Upper Urinary Tract Carcinoma in Situ: Current Knowledge, Future Direction

Carcinoma in situ of the urinary tract is a high-grade form of non-muscle invasive urothelial carcinoma, with poor understanding of this entity in the upper tract (UTCIS). Patient management remains challenging due to knowledge gaps regarding the definition, diagnosis, treatment options, and follow up of disease. We review the available literature for similarities and differences between bladder and upper tract CIS summarizing the best available data.

Thorough review of PubMed and MEDLINE databases was performed from January 1976 through September 2014. The Preferred Reporting Items for Systematic Review and Meta-analysis statement was utilized to screen publications. All authors participated in the development of a consensus definition of disease.

61 publications were found suitable for this review. All studies are retrospective. UTCIS appears to have lower progression rates and improved survival compared to bladder CIS. All available studies find topical therapy effective in treating UTCIS with lower recurrence rates compared to bladder CIS. Highlighted areas of current knowledge gaps include variable definitions of disease, methods of drug delivery, and ideal treatment course. Improving methods for detection may allow for easier diagnosis and more effective treatment.

Based on available data organ preserving therapy with topical agents is an alternative to radical surgery in select patients with UTCIS, but this has not been evaluated in prospective trials. A paradigm shift regarding detection and treatment is needed to truly improve care and confidently allow better renal preservation. A consensus definition of the disease is suggested, and several areas of major knowledge gaps and thus opportunities for future research are identified.

The Journal of urology. 2016 Sep 21 [Epub ahead of print]

Grant P Redrow, Charles C Guo, Maurizio A Brausi, Jonathan A Coleman, Mario I Fernandez, Wassim Kassouf, Francis X Keeley, Vitaly Margulis, Jay D Raman, Morgan Roupret, Shahrokh F Shariat, Philippe E Spiess, George N Thalmann, Surena F Matin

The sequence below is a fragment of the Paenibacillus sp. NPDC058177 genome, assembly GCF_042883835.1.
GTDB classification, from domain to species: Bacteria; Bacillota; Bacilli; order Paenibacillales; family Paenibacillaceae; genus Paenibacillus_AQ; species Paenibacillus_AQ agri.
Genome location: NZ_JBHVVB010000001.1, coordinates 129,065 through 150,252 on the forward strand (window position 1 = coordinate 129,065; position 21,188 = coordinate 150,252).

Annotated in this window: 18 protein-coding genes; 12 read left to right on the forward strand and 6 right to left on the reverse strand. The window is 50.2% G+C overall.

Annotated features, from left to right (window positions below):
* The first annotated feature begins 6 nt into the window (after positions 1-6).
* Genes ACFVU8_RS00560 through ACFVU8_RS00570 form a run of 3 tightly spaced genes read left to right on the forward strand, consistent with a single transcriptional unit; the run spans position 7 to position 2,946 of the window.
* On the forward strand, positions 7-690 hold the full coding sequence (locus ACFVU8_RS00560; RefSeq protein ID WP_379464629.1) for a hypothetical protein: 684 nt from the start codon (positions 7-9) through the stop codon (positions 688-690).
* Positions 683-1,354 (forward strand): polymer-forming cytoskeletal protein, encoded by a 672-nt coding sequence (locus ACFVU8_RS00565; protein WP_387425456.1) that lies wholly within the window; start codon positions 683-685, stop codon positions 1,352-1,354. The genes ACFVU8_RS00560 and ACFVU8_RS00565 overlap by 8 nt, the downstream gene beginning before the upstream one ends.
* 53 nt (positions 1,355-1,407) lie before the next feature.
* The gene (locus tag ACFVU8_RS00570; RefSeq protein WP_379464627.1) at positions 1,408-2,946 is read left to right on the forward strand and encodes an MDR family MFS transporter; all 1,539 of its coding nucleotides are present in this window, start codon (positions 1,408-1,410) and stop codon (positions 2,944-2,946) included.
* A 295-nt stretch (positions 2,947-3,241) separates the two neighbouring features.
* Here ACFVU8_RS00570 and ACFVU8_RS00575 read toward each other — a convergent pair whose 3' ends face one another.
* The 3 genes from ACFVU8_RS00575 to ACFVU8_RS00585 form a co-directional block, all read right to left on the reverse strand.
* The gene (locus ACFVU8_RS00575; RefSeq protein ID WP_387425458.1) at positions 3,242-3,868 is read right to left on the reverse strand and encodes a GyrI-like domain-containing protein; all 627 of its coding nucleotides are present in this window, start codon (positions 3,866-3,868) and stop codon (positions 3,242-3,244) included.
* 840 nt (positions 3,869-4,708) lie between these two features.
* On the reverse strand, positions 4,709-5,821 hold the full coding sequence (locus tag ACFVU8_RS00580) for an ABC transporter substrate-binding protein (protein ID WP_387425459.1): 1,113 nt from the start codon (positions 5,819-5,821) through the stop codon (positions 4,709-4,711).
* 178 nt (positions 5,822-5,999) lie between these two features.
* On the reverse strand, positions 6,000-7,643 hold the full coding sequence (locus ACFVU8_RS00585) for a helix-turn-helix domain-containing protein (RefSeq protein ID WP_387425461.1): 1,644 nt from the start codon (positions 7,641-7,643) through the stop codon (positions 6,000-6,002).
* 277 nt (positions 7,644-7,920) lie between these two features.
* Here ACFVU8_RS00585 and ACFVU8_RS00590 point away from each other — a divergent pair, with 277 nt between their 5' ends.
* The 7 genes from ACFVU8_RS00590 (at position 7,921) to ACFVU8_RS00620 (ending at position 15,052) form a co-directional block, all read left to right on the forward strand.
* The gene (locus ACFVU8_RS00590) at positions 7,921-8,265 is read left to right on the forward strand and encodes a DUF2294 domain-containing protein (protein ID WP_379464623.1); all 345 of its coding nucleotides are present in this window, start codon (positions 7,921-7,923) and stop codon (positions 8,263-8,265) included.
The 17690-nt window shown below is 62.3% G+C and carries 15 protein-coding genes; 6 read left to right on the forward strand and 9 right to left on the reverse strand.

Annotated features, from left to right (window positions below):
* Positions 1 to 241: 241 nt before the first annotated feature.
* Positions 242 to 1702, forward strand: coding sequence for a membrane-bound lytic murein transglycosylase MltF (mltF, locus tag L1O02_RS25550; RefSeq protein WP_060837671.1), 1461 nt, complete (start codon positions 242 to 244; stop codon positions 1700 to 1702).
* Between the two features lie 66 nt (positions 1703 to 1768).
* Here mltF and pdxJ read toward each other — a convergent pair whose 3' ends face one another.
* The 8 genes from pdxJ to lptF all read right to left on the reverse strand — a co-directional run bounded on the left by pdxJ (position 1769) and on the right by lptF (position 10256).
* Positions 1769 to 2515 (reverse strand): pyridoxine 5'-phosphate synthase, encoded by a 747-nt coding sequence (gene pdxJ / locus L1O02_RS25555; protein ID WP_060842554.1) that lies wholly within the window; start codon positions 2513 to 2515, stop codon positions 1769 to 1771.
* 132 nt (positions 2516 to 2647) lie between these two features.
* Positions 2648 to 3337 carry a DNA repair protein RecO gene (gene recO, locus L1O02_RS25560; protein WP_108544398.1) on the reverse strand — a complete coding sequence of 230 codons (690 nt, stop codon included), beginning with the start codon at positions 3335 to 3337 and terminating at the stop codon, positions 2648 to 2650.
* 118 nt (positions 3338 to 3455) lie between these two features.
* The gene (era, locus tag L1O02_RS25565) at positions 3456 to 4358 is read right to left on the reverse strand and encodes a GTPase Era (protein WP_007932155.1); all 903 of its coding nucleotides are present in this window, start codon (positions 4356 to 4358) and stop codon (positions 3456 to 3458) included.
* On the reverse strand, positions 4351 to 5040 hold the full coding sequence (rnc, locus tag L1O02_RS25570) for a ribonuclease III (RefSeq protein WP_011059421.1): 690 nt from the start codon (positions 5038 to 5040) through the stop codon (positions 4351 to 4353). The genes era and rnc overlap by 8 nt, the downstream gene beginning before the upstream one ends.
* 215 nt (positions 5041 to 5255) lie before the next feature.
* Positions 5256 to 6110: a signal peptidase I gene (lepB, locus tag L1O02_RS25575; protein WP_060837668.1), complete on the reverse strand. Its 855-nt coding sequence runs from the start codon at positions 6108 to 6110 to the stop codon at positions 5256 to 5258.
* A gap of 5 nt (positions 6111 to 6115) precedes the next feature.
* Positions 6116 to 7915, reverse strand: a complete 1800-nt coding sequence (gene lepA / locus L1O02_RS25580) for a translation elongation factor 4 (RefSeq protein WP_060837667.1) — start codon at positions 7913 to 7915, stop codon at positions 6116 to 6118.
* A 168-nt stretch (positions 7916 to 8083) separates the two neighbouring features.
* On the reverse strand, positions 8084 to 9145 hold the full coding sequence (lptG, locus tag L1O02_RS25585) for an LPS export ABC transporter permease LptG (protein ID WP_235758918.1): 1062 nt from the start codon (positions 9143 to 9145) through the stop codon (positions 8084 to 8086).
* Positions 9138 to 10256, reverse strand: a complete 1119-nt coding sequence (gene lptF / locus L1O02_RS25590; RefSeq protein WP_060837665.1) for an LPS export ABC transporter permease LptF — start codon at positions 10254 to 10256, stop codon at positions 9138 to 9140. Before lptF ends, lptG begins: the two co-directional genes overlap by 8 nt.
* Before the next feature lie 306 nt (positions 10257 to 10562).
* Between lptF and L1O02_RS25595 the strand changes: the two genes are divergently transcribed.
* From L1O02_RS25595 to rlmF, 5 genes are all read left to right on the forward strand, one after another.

Dept. Urology, University of Texas M.D. Anderson Cancer Center, Houston, TX, USA; Div. Urology, University of Texas at Houston School of Medicine, Houston, TX, USA., Dept. Pathology, University of Texas M.D. Anderson Cancer Center, Houston, TX, USA., Ausl Modena, Nuovo Ospendale Civile - S. Agostino Estense, Modena, Italy., Urology Service, Department of Surgery, Memorial Sloan Kettering Cancer Center, New York, NY., Dept. of Urology, Clinica Alemana de Santiago, Santiago, Chile., Div Urology McGill University Health Center., Bristol Urological Institute, Southmead Hospital, Bristol, UK., Dept. Urology, U.T. Southwestern Medical Center, Dallas, TX, USA., Div. Urology Penn State Milton S. Hershey Medical Center, Hersey, PA, USA., Department of Urology, Groupe Hospitalier Pitié - Salpêtrière, Assistance Publique Hopitaux de Paris, Faculty of Medicine Pierre et Marie Curie, Institut Universitaire de Cancérologie GRC5, University Paris 6, Paris, France., Dept of Urology and Comprehensive Cancer Center Medical University of Vienna, Vienna General Hospital, Vienna, Austria., Dept. of Genitourinary Oncology, Moffitt Cancer Center, Tampa, FL, USA., Department of Urology, University of Bern, Inselspital, Bern, Switzerland., Dept. Urology, University of Texas M.D. Anderson Cancer Center, Houston, TX, USA.